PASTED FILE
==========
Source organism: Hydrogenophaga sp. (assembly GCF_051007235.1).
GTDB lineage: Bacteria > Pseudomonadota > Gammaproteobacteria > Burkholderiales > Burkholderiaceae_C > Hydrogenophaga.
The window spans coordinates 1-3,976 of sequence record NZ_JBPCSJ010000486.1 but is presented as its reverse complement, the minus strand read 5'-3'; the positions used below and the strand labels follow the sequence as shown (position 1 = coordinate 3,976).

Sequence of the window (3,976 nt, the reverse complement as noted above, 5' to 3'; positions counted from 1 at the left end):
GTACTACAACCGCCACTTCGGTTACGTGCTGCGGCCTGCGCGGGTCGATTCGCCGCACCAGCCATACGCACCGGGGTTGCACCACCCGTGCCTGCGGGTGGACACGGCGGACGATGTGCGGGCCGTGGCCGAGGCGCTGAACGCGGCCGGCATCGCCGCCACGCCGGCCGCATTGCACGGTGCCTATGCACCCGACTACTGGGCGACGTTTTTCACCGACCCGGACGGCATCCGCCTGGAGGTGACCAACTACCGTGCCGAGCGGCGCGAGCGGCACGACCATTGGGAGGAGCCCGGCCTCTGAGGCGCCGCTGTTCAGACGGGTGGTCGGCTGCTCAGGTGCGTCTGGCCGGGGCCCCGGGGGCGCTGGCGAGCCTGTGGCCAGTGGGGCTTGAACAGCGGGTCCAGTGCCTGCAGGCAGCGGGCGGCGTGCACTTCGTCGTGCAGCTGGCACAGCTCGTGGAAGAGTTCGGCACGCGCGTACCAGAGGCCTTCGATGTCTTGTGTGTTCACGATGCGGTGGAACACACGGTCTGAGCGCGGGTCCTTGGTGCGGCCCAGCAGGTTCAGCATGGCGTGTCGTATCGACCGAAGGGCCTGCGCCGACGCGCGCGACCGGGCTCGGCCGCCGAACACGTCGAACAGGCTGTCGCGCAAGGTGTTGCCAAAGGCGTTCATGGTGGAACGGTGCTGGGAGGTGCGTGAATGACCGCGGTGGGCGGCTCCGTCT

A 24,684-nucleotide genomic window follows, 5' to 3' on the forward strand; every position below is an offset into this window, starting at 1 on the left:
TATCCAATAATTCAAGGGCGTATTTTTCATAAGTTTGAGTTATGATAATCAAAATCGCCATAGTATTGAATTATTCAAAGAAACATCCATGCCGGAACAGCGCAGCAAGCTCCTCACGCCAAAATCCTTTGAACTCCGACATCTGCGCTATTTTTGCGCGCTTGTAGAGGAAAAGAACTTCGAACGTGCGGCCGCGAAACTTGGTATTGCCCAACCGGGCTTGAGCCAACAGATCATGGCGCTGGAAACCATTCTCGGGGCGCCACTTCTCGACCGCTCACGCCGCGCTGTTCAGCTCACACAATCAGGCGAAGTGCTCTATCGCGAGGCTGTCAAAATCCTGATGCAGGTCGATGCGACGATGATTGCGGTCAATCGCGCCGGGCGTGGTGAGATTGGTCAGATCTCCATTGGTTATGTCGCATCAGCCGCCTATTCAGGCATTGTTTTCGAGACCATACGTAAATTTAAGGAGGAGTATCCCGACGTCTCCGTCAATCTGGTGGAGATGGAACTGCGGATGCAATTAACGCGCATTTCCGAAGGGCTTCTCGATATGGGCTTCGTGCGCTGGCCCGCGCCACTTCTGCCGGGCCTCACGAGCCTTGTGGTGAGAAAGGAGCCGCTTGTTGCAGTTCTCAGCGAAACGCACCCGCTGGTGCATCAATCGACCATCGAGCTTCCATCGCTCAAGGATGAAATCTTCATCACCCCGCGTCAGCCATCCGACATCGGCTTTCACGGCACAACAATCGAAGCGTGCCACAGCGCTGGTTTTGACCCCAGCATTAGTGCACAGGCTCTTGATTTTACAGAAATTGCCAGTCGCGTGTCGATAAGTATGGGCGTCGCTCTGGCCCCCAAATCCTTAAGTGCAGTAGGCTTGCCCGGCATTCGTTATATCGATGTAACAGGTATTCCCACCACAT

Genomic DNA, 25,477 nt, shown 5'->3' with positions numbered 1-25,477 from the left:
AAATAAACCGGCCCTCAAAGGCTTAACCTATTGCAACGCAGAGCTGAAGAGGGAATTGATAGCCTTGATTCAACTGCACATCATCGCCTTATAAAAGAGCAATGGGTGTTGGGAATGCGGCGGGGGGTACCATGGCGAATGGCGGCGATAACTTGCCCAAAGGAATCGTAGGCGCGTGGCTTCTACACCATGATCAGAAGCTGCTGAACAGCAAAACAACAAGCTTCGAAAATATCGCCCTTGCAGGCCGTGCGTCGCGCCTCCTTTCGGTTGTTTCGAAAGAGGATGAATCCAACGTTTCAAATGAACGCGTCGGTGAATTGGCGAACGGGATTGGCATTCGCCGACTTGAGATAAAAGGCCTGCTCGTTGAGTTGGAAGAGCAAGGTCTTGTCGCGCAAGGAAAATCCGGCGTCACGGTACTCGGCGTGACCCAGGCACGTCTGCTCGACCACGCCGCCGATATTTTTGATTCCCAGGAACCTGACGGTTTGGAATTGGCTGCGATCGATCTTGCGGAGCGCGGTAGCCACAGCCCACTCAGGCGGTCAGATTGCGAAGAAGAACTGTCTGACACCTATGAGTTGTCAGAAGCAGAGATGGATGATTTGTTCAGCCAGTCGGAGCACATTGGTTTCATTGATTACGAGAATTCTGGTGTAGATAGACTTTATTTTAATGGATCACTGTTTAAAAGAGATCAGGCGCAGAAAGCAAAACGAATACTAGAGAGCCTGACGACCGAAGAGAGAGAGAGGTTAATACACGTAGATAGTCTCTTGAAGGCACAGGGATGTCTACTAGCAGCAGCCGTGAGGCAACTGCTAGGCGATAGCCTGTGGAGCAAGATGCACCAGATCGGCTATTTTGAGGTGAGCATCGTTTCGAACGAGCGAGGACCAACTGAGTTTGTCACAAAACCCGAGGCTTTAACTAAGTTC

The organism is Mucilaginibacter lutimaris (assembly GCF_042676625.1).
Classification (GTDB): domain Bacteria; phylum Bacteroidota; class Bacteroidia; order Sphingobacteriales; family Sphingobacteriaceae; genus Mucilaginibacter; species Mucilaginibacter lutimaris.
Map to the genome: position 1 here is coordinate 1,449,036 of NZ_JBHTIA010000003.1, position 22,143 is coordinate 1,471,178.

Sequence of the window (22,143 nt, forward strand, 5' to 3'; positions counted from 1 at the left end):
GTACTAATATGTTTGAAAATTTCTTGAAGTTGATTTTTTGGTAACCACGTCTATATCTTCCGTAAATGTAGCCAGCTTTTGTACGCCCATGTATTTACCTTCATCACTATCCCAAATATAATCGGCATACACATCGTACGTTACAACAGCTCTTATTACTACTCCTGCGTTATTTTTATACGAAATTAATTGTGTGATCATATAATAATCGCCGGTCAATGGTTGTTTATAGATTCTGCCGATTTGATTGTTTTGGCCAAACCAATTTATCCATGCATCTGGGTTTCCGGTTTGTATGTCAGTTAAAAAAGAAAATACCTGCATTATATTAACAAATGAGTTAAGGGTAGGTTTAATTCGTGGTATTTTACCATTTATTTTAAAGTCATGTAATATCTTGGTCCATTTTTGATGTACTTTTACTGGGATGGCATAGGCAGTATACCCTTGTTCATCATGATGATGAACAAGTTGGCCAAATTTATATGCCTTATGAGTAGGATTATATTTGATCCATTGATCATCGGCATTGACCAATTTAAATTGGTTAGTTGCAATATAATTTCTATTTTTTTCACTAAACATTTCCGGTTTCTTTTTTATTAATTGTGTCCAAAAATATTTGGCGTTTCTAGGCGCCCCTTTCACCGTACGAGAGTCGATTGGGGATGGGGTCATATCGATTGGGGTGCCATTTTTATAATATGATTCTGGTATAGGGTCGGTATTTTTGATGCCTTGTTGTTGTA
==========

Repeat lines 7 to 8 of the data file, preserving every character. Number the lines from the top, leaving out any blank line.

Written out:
TATCCAATAATTCAAGGGCGTATTTTTCATAAGTTTGAGTTATGATAATCAAAATCGCCATAGTATTGAATTATTCAAAGAAACATCCATGCCGGAACAGCGCAGCAAGCTCCTCACGCCAAAATCCTTTGAACTCCGACATCTGCGCTATTTTTGCGCGCTTGTAGAGGAAAAGAACTTCGAACGTGCGGCCGCGAAACTTGGTATTGCCCAACCGGGCTTGAGCCAACAGATCATGGCGCTGGAAACCATTCTCGGGGCGCCACTTCTCGACCGCTCACGCCGCGCTGTTCAGCTCACACAATCAGGCGAAGTGCTCTATCGCGAGGCTGTCAAAATCCTGATGCAGGTCGATGCGACGATGATTGCGGTCAATCGCGCCGGGCGTGGTGAGATTGGTCAGATCTCCATTGGTTATGTCGCATCAGCCGCCTATTCAGGCATTGTTTTCGAGACCATACGTAAATTTAAGGAGGAGTATCCCGACGTCTCCGTCAATCTGGTGGAGATGGAACTGCGGATGCAATTAACGCGCATTTCCGAAGGGCTTCTCGATATGGGCTTCGTGCGCTGGCCCGCGCCACTTCTGCCGGGCCTCACGAGCCTTGTGGTGAGAAAGGAGCCGCTTGTTGCAGTTCTCAGCGAAACGCACCCGCTGGTGCATCAATCGACCATCGAGCTTCCATCGCTCAAGGATGAAATCTTCATCACCCCGCGTCAGCCATCCGACATCGGCTTTCACGGCACAACAATCGAAGCGTGCCACAGCGCTGGTTTTGACCCCAGCATTAGTGCACAGGCTCTTGATTTTACAGAAATTGCCAGTCGCGTGTCGATAAGTATGGGCGTCGCTCTGGCCCCCAAATCCTTAAGTGCAGTAGGCTTGCCCGGCATTCGTTATATCGATGTAACAGGTATTCCCACCACAT

Genomic DNA, 25,477 nt, shown 5'->3' with positions numbered 1-25,477 from the left: